Take the 2-minute tour ×
Stack Overflow is a question and answer site for professional and enthusiast programmers. It's 100% free.

I wrote a plugin like so to grab a subset of a collection:

jQuery.range = function(start, end, includingTheLast) {
    var ret = $([]), i = 0;

    while (!this.eq(i).is(start) && i < this.length)

    for (; i < this.length && !this.eq(i).is(end); i++) {
        ret = ret.add(this[i]); // we can do better than this
    if (includingTheLast) ret = ret.add(this[i]); // we can do better than this
    return this.pushStack(ret, 'range');

It's used like this:

$('a').range(':eq(2)', '#stop')...

Looking at ret = ret.add(this[i]) seems to be very slow, is this a smart way to do it? Should I build an array then turn it into a jQuery object? Is this micro-optimizing?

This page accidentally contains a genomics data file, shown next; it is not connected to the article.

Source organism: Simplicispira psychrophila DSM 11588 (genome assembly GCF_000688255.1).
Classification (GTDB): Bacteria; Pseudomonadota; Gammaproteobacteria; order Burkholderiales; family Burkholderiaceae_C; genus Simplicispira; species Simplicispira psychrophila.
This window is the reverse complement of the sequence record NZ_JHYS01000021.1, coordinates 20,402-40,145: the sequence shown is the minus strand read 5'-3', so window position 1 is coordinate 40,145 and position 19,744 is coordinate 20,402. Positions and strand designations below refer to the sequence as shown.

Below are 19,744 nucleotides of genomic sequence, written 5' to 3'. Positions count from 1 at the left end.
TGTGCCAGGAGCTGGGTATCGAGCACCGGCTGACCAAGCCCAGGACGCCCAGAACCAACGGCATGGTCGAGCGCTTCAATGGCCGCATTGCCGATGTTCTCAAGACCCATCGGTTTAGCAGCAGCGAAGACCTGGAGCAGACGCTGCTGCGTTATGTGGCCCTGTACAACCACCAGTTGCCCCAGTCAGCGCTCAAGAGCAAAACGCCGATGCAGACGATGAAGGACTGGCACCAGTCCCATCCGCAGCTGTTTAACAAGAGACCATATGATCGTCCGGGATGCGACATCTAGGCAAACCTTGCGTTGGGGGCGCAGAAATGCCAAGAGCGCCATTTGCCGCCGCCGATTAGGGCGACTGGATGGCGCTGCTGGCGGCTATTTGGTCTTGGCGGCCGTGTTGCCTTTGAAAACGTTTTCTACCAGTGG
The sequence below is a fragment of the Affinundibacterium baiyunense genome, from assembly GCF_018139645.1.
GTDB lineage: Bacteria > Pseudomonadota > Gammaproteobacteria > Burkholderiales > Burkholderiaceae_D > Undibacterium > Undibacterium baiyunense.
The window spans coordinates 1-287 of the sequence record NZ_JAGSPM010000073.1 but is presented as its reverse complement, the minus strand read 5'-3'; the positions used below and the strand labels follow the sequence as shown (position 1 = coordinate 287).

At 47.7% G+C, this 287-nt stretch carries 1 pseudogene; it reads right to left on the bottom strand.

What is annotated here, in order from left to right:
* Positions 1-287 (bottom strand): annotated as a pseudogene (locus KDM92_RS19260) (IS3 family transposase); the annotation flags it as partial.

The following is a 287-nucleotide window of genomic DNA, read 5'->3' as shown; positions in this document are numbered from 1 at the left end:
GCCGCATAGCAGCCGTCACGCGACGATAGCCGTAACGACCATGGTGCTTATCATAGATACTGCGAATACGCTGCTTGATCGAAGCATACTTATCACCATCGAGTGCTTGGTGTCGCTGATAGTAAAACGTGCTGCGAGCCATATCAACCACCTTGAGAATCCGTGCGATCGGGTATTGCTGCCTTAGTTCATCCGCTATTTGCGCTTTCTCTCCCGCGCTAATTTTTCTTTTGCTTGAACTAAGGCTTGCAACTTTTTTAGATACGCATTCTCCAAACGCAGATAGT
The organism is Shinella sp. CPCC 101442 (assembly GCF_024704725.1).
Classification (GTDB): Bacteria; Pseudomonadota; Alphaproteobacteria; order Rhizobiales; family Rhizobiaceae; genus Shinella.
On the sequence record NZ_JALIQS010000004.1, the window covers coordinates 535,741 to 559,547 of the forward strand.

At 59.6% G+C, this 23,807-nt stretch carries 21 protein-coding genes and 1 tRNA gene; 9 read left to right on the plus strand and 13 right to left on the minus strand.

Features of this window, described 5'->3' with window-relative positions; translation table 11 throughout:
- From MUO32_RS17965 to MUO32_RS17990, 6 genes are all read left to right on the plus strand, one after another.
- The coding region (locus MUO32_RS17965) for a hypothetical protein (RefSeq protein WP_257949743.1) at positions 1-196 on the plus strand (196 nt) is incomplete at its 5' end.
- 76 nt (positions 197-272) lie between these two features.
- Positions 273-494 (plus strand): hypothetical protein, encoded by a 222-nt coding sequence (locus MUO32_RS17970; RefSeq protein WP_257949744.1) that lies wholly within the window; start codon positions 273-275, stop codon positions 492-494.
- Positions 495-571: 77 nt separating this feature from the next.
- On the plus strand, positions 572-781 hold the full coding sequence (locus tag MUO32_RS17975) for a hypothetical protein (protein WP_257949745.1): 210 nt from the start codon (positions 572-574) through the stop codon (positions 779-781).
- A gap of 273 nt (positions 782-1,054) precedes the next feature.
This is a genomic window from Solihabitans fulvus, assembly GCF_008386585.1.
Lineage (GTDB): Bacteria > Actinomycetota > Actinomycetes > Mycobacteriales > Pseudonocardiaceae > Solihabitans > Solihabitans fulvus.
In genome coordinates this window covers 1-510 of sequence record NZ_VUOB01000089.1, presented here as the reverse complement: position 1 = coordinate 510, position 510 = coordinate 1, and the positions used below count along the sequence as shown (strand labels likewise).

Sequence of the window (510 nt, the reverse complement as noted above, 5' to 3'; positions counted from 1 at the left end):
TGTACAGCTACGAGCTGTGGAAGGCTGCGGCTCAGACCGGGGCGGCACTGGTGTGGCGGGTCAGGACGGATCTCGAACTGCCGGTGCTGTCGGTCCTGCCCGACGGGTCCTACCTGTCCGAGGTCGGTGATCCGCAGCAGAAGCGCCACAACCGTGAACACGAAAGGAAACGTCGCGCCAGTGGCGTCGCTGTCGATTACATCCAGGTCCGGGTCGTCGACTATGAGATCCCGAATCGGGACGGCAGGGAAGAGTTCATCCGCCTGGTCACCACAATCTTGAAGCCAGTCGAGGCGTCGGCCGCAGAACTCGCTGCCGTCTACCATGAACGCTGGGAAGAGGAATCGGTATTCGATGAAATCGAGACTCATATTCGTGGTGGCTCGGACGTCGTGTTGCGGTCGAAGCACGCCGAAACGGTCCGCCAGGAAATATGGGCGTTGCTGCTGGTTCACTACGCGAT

share|improve this question
How slow is "very slow"? That is, how much time spent running your function is spent on that call? –  BoltClock Nov 17 '11 at 18:45
Well as a plugin I want it to be as fast as possible. Is this the way building a collection is done? –  qwertymk Nov 17 '11 at 18:51

1 Answer 1

up vote 3 down vote accepted

The jQuery constructor also accepts an array of DOM elements and wraps them in a jQuery object. So, if you are opposed to using .add, you could push them all to an array (as dom elements) and then wrap the whole thing at once.

I have not run a perf test to see what would be faster.

reference: http://api.jquery.com/jQuery/

share|improve this answer

Your Answer


By posting your answer, you agree to the privacy policy and terms of service.

Not the answer you're looking for? Browse other questions tagged or ask your own question.